Cash-Strapped Sri Lanka Responds To Energy Crisis

Sri Lanka’s power and energy minister Kanchana Wijesekera announces that the government will lift restrictions on fuel imports in response to the country’s energy crisis, ending a fuel duopoly between the state-owned Ceylon Petroleum Corporation and the Indian government-owned Lanka IOC.

The Sri Lankan economic crisis is an ongoing crisis in the island-state of Sri Lanka that started in 2019. It is the country’s worst
economic crisis since its independence in 1948. It has led to unprecedented levels of inflation, near-depletion of foreign exchange reserves, shortages of medical supplies and an increase in prices of basic commodities. The crisis is said to have begun due to multiple compounding factors like tax cuts, money creation, a nationwide policy to shift to organic or biological farming, the Easter bombings in 2019, and the impact of the COVID-19 pandemic. The subsequent economic hardships resulted in the 2022 Sri Lankan protests.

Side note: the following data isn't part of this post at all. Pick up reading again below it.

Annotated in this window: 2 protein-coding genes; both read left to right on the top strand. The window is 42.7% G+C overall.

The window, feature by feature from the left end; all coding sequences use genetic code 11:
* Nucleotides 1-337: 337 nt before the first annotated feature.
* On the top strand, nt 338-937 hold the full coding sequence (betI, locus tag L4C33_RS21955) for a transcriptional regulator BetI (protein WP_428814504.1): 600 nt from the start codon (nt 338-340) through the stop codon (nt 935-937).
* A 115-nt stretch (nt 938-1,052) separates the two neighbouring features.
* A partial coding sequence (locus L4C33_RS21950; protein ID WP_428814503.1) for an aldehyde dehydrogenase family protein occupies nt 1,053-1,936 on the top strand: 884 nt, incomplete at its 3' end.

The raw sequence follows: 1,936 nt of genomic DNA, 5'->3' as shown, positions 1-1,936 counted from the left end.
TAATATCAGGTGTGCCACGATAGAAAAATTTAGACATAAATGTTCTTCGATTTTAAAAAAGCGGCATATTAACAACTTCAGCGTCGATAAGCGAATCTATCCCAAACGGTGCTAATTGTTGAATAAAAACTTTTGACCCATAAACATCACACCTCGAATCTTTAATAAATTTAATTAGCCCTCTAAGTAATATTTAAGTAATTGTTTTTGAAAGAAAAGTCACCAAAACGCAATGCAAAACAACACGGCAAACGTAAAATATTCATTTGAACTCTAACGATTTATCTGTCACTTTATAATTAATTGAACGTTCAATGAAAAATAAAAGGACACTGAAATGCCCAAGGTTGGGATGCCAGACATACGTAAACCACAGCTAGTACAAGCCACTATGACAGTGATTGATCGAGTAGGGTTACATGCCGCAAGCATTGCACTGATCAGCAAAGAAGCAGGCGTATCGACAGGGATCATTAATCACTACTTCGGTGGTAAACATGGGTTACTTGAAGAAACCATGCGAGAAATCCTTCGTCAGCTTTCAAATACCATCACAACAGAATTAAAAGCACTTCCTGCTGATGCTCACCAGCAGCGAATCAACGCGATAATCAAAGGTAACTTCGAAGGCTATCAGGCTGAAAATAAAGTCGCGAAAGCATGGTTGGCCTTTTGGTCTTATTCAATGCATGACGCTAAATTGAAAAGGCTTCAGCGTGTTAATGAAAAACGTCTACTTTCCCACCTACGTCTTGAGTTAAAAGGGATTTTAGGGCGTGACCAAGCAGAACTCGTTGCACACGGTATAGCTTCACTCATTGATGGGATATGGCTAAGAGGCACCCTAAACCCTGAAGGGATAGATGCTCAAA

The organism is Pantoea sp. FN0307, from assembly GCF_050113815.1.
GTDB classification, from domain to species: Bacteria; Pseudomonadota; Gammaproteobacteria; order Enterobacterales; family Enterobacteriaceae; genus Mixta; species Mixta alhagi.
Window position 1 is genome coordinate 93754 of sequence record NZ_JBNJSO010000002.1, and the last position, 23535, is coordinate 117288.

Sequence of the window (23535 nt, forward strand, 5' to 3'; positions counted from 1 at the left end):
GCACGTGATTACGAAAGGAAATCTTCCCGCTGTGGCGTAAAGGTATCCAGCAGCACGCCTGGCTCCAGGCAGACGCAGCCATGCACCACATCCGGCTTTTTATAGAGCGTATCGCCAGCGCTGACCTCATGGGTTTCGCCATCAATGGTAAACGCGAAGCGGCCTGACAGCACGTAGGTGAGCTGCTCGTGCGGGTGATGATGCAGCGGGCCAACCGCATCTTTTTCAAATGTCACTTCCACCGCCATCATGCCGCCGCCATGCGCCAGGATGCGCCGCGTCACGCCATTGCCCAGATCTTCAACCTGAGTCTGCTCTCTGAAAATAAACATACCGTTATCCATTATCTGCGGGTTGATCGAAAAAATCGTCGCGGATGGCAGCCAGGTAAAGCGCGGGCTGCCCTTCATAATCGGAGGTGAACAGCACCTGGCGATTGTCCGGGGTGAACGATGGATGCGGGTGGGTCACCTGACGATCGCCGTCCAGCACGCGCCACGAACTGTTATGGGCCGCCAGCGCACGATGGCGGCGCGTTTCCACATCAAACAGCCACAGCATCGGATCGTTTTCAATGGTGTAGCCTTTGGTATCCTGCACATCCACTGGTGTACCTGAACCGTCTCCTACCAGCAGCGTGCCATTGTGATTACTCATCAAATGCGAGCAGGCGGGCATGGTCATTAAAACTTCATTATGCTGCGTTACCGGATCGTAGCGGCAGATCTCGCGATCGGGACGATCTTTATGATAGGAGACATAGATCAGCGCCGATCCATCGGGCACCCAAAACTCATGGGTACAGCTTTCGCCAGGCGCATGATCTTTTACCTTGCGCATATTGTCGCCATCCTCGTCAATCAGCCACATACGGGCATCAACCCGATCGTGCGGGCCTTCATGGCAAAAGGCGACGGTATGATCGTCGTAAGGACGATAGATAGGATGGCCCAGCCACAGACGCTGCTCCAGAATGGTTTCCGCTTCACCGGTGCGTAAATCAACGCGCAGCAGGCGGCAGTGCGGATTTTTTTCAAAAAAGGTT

Sri Lanka’s 22 million people are struggling to pay for essential imports of food, medicine and, most critically, fuel. Sri Lanka is now allowing companies from oil-producing countries to import and sell fuel, the power and energy minister said on Tuesday, ending a duopoly as it tries to overcome a shortage of petrol and diesel that is exacerbating an economic crisis. In this critical condition of the country, Sri Lanka announced weekly fuel quotas for motorists on Sunday, as an acute shortage worsened and longer queues formed outside the few pumping stations still operating.

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